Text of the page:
• What is the problem?
  • How does the problem affect the child and family?
  • Who is in the family? Are there other problems in the family?
  • Has the child themselves suffered any adversity?
  • How did the current difficulties start?
  • What else was happening at the time?

Doctors reading this may have switched off a bit. This is standard medical history stuff. You can wake up now.

  • Next ask: how do people respond to the problem?
  • What do you think about the problem? What does the child think?
  • What worries everyone most?
  • What are you doing about it already?
  • Are there any times when it gets better?

These deceptively simple questions, if pursued with follow up enquiries, will allow you to populate, either in your head or on paper, something that looks a bit like this.

Biological/ developmental Psychological Social
Predisposing factors
Precipitating factors
Perpetuating factors
Protective factors

You can then use the information you have to agree a story with the family about what is happening.
Why have I told you all this? Because out of this story will fall useful interventions, and adaptations to the generic advice that will be contained in the 5 minute tips. The problem with generic advice on its own is that it treats people as if one size fitted all, which of course it doesn’t. By combining your own on the ground understanding of this family’s predicament with the evidenced advice, you can make a huge difference to families, believe me.

Let’s take a short example of this process:

Ahmed, 4, has a tantrum every night at bedtime. His health visitor has advised his mother to shut the bedroom door and ignore him, but it’s not working. Table 4 shows her 4p framework.

Table 24. Use of 4p framework for Ahmed

Biological/ developmental Psychological Social
Predisposing Preterm birth Maternal anxiety
Precipitating Break-up of parents’ relationship Domestic violence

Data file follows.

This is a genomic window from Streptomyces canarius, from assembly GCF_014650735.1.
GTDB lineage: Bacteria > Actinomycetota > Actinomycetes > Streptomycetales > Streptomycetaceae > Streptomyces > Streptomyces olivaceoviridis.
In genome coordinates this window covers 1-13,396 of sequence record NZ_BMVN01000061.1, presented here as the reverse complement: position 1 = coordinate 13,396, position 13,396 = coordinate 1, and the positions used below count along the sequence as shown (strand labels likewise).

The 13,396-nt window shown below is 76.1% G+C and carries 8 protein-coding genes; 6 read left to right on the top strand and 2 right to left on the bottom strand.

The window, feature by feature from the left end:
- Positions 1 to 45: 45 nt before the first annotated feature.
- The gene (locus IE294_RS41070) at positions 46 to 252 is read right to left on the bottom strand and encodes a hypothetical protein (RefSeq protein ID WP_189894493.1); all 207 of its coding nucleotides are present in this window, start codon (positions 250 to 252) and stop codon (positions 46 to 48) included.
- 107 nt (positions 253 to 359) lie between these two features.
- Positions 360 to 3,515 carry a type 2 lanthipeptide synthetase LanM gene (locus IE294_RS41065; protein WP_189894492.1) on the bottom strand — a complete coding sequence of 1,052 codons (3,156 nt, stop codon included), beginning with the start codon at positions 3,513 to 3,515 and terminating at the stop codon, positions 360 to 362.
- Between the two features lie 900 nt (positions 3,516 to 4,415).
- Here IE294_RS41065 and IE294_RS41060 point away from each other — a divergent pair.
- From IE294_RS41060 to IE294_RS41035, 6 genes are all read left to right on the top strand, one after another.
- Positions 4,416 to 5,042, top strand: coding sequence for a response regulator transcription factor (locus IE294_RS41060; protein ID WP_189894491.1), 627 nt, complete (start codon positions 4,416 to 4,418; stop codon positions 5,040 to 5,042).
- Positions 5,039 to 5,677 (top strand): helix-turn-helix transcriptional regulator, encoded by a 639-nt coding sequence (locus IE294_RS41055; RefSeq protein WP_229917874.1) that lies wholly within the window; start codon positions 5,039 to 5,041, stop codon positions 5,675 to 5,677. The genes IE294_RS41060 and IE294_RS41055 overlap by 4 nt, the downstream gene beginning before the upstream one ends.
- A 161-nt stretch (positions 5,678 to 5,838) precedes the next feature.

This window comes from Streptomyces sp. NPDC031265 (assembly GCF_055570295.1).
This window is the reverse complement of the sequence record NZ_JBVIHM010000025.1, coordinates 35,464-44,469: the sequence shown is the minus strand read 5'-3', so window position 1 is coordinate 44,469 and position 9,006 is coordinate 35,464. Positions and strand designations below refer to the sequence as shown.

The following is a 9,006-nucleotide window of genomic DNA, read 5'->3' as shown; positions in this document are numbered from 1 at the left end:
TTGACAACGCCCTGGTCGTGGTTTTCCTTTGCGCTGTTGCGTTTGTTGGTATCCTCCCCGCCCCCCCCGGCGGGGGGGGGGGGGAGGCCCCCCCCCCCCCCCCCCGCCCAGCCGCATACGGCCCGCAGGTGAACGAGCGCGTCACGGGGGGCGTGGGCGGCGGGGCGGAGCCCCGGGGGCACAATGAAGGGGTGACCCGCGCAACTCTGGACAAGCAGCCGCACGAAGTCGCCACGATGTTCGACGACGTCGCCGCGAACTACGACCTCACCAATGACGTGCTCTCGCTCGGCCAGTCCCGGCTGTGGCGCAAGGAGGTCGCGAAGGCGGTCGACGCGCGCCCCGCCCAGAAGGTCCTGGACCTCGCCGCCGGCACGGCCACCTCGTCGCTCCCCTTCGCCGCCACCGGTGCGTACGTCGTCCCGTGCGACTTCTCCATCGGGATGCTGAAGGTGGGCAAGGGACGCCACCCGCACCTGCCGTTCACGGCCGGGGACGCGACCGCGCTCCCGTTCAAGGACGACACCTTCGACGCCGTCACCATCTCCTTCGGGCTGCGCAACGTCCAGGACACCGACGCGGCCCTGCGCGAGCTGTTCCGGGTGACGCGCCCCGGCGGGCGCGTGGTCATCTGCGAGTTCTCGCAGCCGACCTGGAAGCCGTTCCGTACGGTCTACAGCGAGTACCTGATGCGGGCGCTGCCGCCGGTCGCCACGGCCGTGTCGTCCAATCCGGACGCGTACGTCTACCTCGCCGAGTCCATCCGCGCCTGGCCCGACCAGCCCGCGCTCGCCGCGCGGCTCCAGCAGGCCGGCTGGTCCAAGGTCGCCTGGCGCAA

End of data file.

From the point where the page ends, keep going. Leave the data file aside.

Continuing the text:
Perpetuating Screen use (TV) in bedroom up till bedtime Anxiety of mother Mother unavailable due to depression
Protective Healthy, good communicator Good relationship with mother during the day Family well-supported by grandparents

This leads to some simple, hopefully helpful interventions:

  • Stop screen time before bedtime
  • Mother to seek counselling/ treatment for depression.
  • Grandparents asked to help with domestic tasks so mother can spend time with Ahmed
  • Gradual withdrawal of mother from bedroom at bedtime, following good ‘wind-down’.

Please see our upcoming post on sleep problems for more details!

We hope that you can see that by adopting this narrative approach and combining it with generic advice (and a flexible approach to finding sources of support!) then you can achieve an awful lot for children and families.

Of course this approach won’t work for everyone, but it’s always a good starting point, from which other interventions and assessments can build.

Got it? Have a look at our anxiety post. More to come.

Mental health of children with chronic illness

This open access review looks at trials of mental health intervention for children in physical illness.
Physical illness is,  as PMHA members will know,  a risk factor for mental health problems,  with around 20% having diagnosable conditions,  and many more suffering broader mental health problems.
The trouble is that there are almost no trials done in physical illness. In part this is understandable- liaison mental health services are small and under-resourced, the population is highly variable, and the symptoms are affected by complex factors which discourage the application of a single treatment modality.
However there are good reasons, precisely because of this complexity,  for thinking that treatment may need to be adapted to this group. Without more trials,  though,  we will never know.